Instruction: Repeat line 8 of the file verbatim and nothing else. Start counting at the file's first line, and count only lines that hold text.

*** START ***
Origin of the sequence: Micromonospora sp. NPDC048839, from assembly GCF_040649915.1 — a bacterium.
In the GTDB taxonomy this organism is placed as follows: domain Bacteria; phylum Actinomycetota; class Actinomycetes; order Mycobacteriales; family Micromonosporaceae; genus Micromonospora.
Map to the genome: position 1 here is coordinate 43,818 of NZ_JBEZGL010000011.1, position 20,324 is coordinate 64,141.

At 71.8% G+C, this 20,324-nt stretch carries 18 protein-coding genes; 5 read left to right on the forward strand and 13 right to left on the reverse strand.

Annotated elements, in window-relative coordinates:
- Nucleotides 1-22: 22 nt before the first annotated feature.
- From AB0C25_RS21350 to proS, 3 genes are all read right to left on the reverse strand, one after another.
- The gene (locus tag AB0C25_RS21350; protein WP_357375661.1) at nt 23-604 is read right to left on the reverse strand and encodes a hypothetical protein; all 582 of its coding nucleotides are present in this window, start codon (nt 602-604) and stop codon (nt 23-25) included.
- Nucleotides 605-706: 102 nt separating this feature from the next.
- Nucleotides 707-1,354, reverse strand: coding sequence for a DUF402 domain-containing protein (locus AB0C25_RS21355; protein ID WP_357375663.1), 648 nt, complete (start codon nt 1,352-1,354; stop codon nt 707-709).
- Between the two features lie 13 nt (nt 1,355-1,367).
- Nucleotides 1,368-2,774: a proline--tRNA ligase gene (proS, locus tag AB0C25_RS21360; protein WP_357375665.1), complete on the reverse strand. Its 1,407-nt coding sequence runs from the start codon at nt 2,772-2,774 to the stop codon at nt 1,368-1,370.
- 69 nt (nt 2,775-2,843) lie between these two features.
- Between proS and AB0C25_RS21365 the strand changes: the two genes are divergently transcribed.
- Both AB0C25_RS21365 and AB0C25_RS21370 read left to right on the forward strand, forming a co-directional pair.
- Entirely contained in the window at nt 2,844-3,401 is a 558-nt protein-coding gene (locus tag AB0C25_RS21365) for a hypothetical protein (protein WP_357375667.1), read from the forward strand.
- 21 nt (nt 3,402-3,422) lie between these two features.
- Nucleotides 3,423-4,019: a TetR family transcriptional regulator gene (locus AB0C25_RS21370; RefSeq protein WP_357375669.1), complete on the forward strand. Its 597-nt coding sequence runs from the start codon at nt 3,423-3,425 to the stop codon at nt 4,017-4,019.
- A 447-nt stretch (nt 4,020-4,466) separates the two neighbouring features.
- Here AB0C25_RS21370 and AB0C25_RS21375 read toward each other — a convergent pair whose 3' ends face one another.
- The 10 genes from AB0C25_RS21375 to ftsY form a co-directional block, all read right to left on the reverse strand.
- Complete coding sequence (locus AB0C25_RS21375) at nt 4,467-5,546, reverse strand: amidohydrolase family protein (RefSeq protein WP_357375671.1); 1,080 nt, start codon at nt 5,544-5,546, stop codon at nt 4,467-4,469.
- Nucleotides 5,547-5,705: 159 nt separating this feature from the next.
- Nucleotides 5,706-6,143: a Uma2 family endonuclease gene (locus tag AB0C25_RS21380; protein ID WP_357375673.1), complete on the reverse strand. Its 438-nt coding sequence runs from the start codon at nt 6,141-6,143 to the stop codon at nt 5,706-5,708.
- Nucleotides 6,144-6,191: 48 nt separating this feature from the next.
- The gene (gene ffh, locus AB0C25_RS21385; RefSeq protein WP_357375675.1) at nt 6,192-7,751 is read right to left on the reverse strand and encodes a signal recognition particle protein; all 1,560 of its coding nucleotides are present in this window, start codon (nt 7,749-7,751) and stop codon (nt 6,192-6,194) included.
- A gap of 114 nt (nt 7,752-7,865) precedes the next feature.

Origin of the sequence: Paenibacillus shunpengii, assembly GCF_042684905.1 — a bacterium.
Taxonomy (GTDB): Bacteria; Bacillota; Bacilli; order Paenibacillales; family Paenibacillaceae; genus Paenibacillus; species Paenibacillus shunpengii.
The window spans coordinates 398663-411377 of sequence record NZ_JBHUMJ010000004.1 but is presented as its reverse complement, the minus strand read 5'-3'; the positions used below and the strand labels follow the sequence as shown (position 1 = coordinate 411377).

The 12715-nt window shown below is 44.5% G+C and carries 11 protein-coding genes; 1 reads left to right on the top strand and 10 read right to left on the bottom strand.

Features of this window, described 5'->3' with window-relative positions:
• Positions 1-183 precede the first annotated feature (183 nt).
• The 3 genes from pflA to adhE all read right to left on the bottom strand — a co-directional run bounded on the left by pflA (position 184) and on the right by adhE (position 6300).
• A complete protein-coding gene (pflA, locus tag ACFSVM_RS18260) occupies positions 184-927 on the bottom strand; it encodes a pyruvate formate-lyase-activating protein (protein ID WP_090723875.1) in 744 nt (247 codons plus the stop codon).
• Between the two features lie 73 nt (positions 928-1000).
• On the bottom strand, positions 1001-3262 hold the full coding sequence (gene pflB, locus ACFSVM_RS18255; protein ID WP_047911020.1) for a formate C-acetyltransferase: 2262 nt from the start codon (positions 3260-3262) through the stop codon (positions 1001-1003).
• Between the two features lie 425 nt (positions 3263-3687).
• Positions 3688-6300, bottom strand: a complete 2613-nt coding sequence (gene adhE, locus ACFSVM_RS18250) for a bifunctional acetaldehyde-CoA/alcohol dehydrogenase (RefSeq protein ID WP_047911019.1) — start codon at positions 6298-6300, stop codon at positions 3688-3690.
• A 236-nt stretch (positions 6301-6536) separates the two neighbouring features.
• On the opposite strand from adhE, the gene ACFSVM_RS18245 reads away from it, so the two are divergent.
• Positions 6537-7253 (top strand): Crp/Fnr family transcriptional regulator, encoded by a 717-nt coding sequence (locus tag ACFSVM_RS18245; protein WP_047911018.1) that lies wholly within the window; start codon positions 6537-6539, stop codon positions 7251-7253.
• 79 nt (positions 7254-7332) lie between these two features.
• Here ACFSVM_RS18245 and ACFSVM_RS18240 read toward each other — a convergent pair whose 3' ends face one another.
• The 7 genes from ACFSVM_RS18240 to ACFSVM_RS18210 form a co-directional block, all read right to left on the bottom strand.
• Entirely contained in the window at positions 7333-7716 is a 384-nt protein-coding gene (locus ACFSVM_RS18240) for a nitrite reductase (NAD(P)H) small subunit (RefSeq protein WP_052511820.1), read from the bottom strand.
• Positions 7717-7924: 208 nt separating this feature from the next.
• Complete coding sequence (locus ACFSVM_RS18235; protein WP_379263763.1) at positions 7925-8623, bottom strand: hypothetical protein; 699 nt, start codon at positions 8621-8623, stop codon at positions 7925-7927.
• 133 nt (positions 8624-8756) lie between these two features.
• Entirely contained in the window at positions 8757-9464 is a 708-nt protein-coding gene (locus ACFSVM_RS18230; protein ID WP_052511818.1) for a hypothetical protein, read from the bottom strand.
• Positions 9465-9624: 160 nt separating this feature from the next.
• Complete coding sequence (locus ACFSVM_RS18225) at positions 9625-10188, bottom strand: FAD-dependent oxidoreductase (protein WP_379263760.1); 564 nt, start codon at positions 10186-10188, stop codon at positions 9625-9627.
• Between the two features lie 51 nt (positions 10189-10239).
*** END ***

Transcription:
- The gene (locus tag AB0C25_RS21350; protein WP_357375661.1) at nt 23-604 is read right to left on the reverse strand and encodes a hypothetical protein; all 582 of its coding nucleotides are present in this window, start codon (nt 602-604) and stop codon (nt 23-25) included.